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STUDIO: BBC Worldwide
RUN TIME: 240 minutes
Our origins extend back much further than we believe…
Professor Brian Cox
Brian Cox helps us understand our origins in the Universe.
Wonders of the Universe sort of acts as a “beginner’s guide” to understanding our Universe and how we related to it. That isn’t to say it dumbs it down necessarily, but it simplifies it. Brian Cox does a great job here; his comprehension of a complex, convoluted topic (theoretical physics) is illuminating. Like Carl Saga before him, his love for the science is clear. Cox’s voice is clean and understandable, and very understated. Needless to say, this is a must for anyone remotely interested in our Universe, or science in general.
Each episode (there are four) is centered around one topic of discussion and exploration. In the first episode, titled “Destiny”, Professor Cox speaks about time in an easy-to-understand way. He also discusses the Laws of Thermodynamics, for those of us unfamiliar with the laws themselves.
In the second episode, “Stardust”, Cox goes into detail concerning our origins in the Universe; e.g. how we were made. This is perhaps the most intriguing episode of the four part series. Understanding how stars evolve and shape is incredibly fascinating. Professor Cox also speaks about how elements currently on Earth can also be found in our galaxy.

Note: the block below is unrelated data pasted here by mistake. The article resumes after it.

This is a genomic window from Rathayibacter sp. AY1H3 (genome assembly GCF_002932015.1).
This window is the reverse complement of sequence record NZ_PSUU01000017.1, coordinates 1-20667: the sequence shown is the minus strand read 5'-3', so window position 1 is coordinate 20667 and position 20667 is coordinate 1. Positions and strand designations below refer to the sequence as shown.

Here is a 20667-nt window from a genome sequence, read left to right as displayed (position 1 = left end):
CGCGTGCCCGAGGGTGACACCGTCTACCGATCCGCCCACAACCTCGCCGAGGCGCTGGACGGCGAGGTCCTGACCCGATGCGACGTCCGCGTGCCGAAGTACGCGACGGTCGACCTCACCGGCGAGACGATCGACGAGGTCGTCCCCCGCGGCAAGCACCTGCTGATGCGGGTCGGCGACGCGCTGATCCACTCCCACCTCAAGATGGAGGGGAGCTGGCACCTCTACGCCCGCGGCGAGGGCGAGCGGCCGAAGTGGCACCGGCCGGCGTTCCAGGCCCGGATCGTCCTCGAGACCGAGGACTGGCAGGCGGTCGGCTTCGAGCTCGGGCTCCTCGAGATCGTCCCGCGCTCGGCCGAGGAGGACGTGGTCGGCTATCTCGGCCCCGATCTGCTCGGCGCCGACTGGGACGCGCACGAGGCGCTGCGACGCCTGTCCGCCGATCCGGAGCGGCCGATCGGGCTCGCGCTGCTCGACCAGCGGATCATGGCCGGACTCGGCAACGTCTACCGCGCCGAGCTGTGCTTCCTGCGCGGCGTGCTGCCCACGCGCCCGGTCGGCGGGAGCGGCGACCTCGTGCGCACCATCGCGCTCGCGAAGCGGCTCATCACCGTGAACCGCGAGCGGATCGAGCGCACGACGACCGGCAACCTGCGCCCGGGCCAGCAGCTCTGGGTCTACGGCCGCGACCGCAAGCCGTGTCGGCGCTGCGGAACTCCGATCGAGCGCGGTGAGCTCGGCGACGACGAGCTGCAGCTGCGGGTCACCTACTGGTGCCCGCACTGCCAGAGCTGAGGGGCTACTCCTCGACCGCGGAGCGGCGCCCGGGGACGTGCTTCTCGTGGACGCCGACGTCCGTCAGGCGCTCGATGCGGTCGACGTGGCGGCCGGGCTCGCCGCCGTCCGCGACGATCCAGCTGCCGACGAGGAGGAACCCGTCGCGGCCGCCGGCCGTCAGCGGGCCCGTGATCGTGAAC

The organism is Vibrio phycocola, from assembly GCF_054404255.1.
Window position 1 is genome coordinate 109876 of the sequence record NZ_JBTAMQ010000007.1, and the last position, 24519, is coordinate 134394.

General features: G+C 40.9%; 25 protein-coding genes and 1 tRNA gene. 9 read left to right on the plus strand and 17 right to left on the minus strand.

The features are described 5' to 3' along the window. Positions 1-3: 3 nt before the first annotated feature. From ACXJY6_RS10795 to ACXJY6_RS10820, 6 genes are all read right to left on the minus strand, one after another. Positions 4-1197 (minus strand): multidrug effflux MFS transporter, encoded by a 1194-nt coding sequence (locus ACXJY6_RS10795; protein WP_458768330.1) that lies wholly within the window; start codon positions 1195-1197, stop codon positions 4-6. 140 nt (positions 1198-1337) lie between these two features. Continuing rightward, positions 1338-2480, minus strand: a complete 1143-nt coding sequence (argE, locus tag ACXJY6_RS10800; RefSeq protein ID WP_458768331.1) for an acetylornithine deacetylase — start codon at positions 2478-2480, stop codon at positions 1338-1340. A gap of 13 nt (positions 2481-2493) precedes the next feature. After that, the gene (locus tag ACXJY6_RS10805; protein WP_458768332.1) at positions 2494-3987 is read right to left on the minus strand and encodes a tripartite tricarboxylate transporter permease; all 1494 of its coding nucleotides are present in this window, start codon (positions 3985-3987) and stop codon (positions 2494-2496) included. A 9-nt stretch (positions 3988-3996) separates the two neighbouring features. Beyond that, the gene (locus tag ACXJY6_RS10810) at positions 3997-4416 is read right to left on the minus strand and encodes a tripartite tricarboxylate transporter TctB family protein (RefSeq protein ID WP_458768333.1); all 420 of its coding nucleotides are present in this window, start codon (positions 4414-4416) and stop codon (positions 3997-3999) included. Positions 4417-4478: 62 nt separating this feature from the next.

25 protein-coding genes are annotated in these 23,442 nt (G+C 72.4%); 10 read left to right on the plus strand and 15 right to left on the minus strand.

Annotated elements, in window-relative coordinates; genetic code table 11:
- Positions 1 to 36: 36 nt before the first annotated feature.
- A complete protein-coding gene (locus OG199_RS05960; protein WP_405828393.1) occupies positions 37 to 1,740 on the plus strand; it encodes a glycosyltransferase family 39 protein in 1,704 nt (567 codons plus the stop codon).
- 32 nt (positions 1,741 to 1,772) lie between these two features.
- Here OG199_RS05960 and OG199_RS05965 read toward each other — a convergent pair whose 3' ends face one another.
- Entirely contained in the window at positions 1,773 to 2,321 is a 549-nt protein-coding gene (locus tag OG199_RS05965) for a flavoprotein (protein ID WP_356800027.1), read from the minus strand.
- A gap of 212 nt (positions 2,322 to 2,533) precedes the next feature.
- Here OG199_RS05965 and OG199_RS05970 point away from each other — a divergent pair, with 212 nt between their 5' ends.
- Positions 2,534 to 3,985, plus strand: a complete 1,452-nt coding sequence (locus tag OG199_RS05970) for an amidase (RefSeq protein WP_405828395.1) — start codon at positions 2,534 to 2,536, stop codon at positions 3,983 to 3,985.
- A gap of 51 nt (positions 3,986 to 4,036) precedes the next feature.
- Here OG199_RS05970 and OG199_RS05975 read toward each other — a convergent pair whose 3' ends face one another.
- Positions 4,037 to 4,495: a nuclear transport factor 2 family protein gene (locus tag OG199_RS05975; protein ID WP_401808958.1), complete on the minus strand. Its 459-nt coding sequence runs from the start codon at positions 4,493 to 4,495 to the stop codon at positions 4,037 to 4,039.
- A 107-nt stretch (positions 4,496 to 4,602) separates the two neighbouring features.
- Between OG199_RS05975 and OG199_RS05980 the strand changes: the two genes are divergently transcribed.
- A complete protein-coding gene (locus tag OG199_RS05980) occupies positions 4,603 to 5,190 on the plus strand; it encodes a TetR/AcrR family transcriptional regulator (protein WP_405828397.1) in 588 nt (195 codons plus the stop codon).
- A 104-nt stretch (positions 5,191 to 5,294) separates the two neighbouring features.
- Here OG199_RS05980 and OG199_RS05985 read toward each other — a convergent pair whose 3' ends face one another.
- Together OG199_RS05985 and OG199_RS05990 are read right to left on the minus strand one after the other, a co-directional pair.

“Falling” is the third episode of the series. Quite clearly, this one is about gravity. Cox even goes as far as showing us how gravity differentiates from planet to planet, by way of getting inside a gravity simulator and progressively increasing the weight of gravity. Easily my second favorite episode of the series.
In the last episode, titled “Messengers”, light itself is explored. In the process, we also learn how the sound barrier is broken by getting into a jet and traveling upwards. This is a fascinating episode, as we also learn how light helps us understand much more about the age of our Universe.
There’s a lot to this series, far more than can be summed up in a mere review. But nevertheless, Professor Brian Cox has done a wonderful job of following up to his other great series, Wonders of the Solar System. This series is highly recommended for everyone. It might not be quite up to par with Carl Sagan’s legendary Cosmos, but it’s still highly enjoyable and very entertaining.
No extras, but the picture quality is flawless. The beautiful images of space and our Earth are brought to life in amazing clarity.
Out of a Possible 5 Stars